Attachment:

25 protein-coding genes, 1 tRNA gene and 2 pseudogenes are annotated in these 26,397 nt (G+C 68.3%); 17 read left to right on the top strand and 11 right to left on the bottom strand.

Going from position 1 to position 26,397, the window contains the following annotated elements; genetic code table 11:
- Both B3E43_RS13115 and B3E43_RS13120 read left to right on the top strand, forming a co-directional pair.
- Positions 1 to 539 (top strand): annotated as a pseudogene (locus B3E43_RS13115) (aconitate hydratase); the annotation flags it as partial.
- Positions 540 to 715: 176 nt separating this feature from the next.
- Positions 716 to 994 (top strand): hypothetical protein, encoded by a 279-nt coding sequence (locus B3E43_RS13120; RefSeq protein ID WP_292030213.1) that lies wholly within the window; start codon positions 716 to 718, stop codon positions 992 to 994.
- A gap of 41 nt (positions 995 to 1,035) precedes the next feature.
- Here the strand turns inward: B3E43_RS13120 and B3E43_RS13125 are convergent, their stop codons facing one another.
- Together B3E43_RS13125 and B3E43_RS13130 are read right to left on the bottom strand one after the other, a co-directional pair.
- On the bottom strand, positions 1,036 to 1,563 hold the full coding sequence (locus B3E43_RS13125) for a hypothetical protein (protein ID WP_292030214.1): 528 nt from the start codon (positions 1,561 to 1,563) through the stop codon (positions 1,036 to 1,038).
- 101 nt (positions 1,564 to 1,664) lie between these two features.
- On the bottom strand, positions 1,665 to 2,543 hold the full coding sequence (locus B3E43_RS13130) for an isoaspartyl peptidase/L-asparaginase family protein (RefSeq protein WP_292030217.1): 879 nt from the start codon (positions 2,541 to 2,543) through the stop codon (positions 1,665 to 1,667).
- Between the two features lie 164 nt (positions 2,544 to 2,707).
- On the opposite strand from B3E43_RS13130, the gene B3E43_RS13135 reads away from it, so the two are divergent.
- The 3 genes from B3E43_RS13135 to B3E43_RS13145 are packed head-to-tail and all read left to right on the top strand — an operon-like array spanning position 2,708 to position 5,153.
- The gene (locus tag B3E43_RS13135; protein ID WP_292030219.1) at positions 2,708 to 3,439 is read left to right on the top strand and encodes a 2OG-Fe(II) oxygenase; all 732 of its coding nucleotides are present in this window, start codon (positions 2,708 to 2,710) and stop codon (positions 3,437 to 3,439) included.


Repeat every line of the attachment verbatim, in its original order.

25 protein-coding genes, 1 tRNA gene and 2 pseudogenes are annotated in these 26,397 nt (G+C 68.3%); 17 read left to right on the top strand and 11 right to left on the bottom strand.

Going from position 1 to position 26,397, the window contains the following annotated elements; genetic code table 11:
- Both B3E43_RS13115 and B3E43_RS13120 read left to right on the top strand, forming a co-directional pair.
- Positions 1 to 539 (top strand): annotated as a pseudogene (locus B3E43_RS13115) (aconitate hydratase); the annotation flags it as partial.
- Positions 540 to 715: 176 nt separating this feature from the next.
- Positions 716 to 994 (top strand): hypothetical protein, encoded by a 279-nt coding sequence (locus B3E43_RS13120; RefSeq protein ID WP_292030213.1) that lies wholly within the window; start codon positions 716 to 718, stop codon positions 992 to 994.
- A gap of 41 nt (positions 995 to 1,035) precedes the next feature.
- Here the strand turns inward: B3E43_RS13120 and B3E43_RS13125 are convergent, their stop codons facing one another.
- Together B3E43_RS13125 and B3E43_RS13130 are read right to left on the bottom strand one after the other, a co-directional pair.
- On the bottom strand, positions 1,036 to 1,563 hold the full coding sequence (locus B3E43_RS13125) for a hypothetical protein (protein ID WP_292030214.1): 528 nt from the start codon (positions 1,561 to 1,563) through the stop codon (positions 1,036 to 1,038).
- 101 nt (positions 1,564 to 1,664) lie between these two features.
- On the bottom strand, positions 1,665 to 2,543 hold the full coding sequence (locus B3E43_RS13130) for an isoaspartyl peptidase/L-asparaginase family protein (RefSeq protein WP_292030217.1): 879 nt from the start codon (positions 2,541 to 2,543) through the stop codon (positions 1,665 to 1,667).
- Between the two features lie 164 nt (positions 2,544 to 2,707).
- On the opposite strand from B3E43_RS13130, the gene B3E43_RS13135 reads away from it, so the two are divergent.
- The 3 genes from B3E43_RS13135 to B3E43_RS13145 are packed head-to-tail and all read left to right on the top strand — an operon-like array spanning position 2,708 to position 5,153.
- The gene (locus tag B3E43_RS13135; protein ID WP_292030219.1) at positions 2,708 to 3,439 is read left to right on the top strand and encodes a 2OG-Fe(II) oxygenase; all 732 of its coding nucleotides are present in this window, start codon (positions 2,708 to 2,710) and stop codon (positions 3,437 to 3,439) included.